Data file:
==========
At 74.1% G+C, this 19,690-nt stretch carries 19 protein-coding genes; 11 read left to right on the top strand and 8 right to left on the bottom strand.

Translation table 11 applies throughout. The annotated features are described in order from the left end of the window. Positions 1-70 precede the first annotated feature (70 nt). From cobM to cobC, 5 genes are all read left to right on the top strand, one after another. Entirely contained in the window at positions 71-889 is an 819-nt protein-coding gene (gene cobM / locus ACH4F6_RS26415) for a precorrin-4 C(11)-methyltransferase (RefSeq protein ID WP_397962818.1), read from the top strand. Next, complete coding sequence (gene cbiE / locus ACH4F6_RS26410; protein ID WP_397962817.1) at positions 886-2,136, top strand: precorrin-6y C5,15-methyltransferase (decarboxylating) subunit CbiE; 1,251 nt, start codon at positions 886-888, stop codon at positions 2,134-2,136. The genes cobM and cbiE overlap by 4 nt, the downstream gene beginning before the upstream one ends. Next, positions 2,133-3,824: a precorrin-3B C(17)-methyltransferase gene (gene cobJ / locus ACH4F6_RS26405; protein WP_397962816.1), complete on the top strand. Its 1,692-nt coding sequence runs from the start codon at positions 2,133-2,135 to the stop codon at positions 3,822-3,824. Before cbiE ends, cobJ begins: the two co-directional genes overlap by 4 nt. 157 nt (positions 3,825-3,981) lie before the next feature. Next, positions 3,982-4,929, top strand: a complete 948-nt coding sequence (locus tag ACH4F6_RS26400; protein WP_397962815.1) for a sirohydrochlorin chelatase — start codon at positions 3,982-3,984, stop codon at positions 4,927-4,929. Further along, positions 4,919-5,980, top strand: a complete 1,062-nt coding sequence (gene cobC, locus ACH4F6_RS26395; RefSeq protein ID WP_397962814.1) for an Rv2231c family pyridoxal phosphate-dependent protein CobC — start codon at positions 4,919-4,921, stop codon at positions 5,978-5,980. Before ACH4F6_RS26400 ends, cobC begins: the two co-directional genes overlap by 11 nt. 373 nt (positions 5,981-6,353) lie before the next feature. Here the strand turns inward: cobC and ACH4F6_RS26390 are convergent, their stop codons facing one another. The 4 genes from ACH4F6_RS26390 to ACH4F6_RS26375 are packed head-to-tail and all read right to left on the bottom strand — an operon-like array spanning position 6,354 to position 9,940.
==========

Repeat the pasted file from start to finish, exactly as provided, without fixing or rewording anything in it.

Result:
At 74.1% G+C, this 19,690-nt stretch carries 19 protein-coding genes; 11 read left to right on the top strand and 8 right to left on the bottom strand.

Translation table 11 applies throughout. The annotated features are described in order from the left end of the window. Positions 1-70 precede the first annotated feature (70 nt). From cobM to cobC, 5 genes are all read left to right on the top strand, one after another. Entirely contained in the window at positions 71-889 is an 819-nt protein-coding gene (gene cobM / locus ACH4F6_RS26415) for a precorrin-4 C(11)-methyltransferase (RefSeq protein ID WP_397962818.1), read from the top strand. Next, complete coding sequence (gene cbiE / locus ACH4F6_RS26410; protein ID WP_397962817.1) at positions 886-2,136, top strand: precorrin-6y C5,15-methyltransferase (decarboxylating) subunit CbiE; 1,251 nt, start codon at positions 886-888, stop codon at positions 2,134-2,136. The genes cobM and cbiE overlap by 4 nt, the downstream gene beginning before the upstream one ends. Next, positions 2,133-3,824: a precorrin-3B C(17)-methyltransferase gene (gene cobJ / locus ACH4F6_RS26405; protein WP_397962816.1), complete on the top strand. Its 1,692-nt coding sequence runs from the start codon at positions 2,133-2,135 to the stop codon at positions 3,822-3,824. Before cbiE ends, cobJ begins: the two co-directional genes overlap by 4 nt. 157 nt (positions 3,825-3,981) lie before the next feature. Next, positions 3,982-4,929, top strand: a complete 948-nt coding sequence (locus tag ACH4F6_RS26400; protein WP_397962815.1) for a sirohydrochlorin chelatase — start codon at positions 3,982-3,984, stop codon at positions 4,927-4,929. Further along, positions 4,919-5,980, top strand: a complete 1,062-nt coding sequence (gene cobC, locus ACH4F6_RS26395; RefSeq protein ID WP_397962814.1) for an Rv2231c family pyridoxal phosphate-dependent protein CobC — start codon at positions 4,919-4,921, stop codon at positions 5,978-5,980. Before ACH4F6_RS26400 ends, cobC begins: the two co-directional genes overlap by 11 nt. 373 nt (positions 5,981-6,353) lie before the next feature. Here the strand turns inward: cobC and ACH4F6_RS26390 are convergent, their stop codons facing one another. The 4 genes from ACH4F6_RS26390 to ACH4F6_RS26375 are packed head-to-tail and all read right to left on the bottom strand — an operon-like array spanning position 6,354 to position 9,940.